6 Types of Seaweed to Know and Love

6 Types of Seaweed to Know and Love

If you've already got a pantry full of dried ocean greens you know: Seaweed is a powerhouse. Depending on the variety you're working with, the ingredient can be a flavor enhancer, textural marvel, or both, making it a versatile and shelf-stable kitchen MVP. So many dishes rely on the savory, specific taste of seaweed to succeed; harnessing its strengths in your home kitchen is a gateway to better cooking.

Seaweed is a broad term, encapsulating all edible saltwater plants and algae. Some varieties look like the long stalks of kelp you've seen washed up on the beach, while others more closely resemble heads of lettuce, leafy bushes, or even thick grasses. Seaweed used for culinary purposes is harvested from the ocean and dried immediately, to be packaged at its peak. The result is a pouch of crisp, firm shards that loosen and soften into tender, saline bites when rehydrated in warm water.

As with any pantry staple, there are a few tricks to shopping for and successfully storing dried seaweed—nail them, and you'll be rewarded with countless flavorful meals with the unique, nutrient-rich ingredient at their center. Read on for a primer, as well as an outline of the six types of seaweed we love to cook with most, plus lots of ideas for putting them to use.

Each variety of seaweed (more on a few of our favorites below) has its own optimum visual and textural characteristics to look out for while shopping. Nori, for example, should be vibrantly colored and not splotchy or powdery. Kombu, on the other hand, is often coated in a white powder when purchased, which is totally fine—it's the savory-flavor-giving glutamic acid in the ingredient appearing on the surface, and it can be wiped off before use.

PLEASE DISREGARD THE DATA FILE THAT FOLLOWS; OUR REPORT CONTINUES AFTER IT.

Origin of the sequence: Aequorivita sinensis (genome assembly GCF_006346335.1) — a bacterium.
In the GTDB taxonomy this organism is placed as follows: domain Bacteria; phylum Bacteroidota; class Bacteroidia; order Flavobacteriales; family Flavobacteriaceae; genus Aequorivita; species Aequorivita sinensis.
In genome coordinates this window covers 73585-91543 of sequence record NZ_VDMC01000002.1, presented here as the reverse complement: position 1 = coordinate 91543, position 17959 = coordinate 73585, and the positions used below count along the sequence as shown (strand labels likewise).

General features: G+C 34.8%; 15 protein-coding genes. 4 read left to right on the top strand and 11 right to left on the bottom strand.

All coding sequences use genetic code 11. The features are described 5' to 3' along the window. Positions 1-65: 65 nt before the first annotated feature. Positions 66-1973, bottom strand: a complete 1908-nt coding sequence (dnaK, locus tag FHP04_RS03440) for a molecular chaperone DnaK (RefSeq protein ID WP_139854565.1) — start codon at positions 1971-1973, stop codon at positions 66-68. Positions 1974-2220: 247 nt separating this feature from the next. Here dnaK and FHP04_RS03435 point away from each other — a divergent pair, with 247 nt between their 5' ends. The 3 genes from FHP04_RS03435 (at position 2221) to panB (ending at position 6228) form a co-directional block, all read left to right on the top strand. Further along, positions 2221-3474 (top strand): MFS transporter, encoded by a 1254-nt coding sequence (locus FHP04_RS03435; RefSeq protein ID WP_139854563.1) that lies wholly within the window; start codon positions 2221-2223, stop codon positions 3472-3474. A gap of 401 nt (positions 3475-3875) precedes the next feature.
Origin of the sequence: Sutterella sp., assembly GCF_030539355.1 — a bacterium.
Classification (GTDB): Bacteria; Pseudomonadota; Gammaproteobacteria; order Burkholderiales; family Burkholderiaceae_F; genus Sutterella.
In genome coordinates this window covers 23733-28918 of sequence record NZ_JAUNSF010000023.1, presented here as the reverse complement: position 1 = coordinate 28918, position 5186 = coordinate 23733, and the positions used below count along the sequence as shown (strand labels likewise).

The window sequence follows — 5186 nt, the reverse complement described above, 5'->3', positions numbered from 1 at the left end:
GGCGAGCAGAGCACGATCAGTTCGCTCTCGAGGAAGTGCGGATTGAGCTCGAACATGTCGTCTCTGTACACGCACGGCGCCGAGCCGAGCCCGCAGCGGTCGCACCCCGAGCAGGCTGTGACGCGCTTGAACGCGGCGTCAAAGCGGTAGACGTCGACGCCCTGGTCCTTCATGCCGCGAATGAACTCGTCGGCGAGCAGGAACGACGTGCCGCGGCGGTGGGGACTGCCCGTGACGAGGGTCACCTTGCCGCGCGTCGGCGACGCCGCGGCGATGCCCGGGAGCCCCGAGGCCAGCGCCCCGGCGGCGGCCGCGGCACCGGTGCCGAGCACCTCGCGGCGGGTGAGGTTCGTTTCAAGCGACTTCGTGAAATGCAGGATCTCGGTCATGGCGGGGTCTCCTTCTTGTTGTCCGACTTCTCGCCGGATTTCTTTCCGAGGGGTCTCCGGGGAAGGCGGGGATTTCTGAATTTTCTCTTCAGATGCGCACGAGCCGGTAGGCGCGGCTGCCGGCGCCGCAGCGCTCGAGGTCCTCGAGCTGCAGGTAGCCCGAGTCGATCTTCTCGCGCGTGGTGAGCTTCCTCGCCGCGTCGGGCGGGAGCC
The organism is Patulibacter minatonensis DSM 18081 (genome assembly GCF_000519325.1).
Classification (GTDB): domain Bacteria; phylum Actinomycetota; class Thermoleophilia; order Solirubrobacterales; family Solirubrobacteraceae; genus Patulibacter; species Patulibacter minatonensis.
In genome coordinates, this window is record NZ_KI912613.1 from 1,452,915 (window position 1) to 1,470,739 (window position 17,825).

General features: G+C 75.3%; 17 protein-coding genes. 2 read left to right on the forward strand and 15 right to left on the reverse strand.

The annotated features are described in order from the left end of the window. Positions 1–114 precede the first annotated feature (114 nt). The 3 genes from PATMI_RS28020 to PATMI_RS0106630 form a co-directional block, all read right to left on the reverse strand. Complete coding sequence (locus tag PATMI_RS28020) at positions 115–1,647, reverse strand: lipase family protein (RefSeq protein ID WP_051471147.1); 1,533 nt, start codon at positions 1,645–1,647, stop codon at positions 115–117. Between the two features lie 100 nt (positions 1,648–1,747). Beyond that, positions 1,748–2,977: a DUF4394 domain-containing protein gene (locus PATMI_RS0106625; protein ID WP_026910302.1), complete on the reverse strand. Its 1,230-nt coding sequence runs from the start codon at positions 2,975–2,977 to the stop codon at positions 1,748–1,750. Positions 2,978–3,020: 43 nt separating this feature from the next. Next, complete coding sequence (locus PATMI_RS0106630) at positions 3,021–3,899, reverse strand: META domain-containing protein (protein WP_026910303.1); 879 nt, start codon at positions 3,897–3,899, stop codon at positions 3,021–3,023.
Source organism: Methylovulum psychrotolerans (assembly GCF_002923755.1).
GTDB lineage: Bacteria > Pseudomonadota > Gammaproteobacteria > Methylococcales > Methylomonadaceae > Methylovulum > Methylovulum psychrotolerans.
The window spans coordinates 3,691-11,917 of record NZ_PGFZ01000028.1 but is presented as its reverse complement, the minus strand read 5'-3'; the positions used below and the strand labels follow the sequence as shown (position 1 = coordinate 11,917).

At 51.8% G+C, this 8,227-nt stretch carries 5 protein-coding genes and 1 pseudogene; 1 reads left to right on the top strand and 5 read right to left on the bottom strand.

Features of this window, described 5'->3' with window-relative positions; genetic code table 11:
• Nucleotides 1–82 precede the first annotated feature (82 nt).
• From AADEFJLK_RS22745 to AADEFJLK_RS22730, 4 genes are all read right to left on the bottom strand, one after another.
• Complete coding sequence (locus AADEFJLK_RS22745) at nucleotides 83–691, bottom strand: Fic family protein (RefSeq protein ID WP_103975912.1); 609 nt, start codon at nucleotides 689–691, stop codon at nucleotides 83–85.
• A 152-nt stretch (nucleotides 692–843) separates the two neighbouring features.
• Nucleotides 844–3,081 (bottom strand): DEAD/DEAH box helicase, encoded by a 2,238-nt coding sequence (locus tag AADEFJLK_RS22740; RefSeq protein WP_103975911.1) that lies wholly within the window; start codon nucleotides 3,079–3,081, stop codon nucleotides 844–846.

There are some overarching things to consider when buying any type of dried seaweed. Make sure that the product is crisp and dry, with no signs of moisture in the bag or spongey or soft spots on the seaweed itself. It should not be overly crumbly or gray in color. And the container should be well-sealed, with no way for air to enter. These factors will ensure you're getting flavorful seaweed that will last in your pantry until you're ready to use it.

Like many pantry staples, dried seaweed needs a cool, dark, dry place to call home. Depending on the type you're using, seaweed can last between a few weeks (thin and crisp varieties, like nori) and a few years (sturdy varieties, like kombu) at room temperature after you open it, so long as it's properly stored.

The clock on a package of dried seaweed starts the second you let air in; any added moisture will make it go stale faster, so humid climates and non-air-tight containers are the enemy. If your seaweed came with a silica gel packet, move that to the zip-top bag or resealable container you plan to store your seaweed in, as it will help keep things dry on the inside. Also, if you have space in your fridge or freezer, you can store your leftover dried seaweed there instead to prolong its life—up to six months for nori and basically forever for kombu. Just be sure to let the product come completely to room temperature on your countertop before you open the container to keep all additional moisture at bay.

Nori is commonly available in thin, crisp sheets—the kind you'd find wrapped around a sushi roll or cut into smaller squares in a snack pack. It's dark green and smooth, with a mild, slightly nutty flavor. Nori sheets are made using a similar technique as paper, where shredded pulp is pressed together and dried on racks. It's one of the simplest varieties of dried seaweed to work with because it doesn't require rehydration before use. Nori is good to go straight from the bag, but even as little as a wave in front of a burner to crisp it can add a ton of flavor wherever it's deployed.

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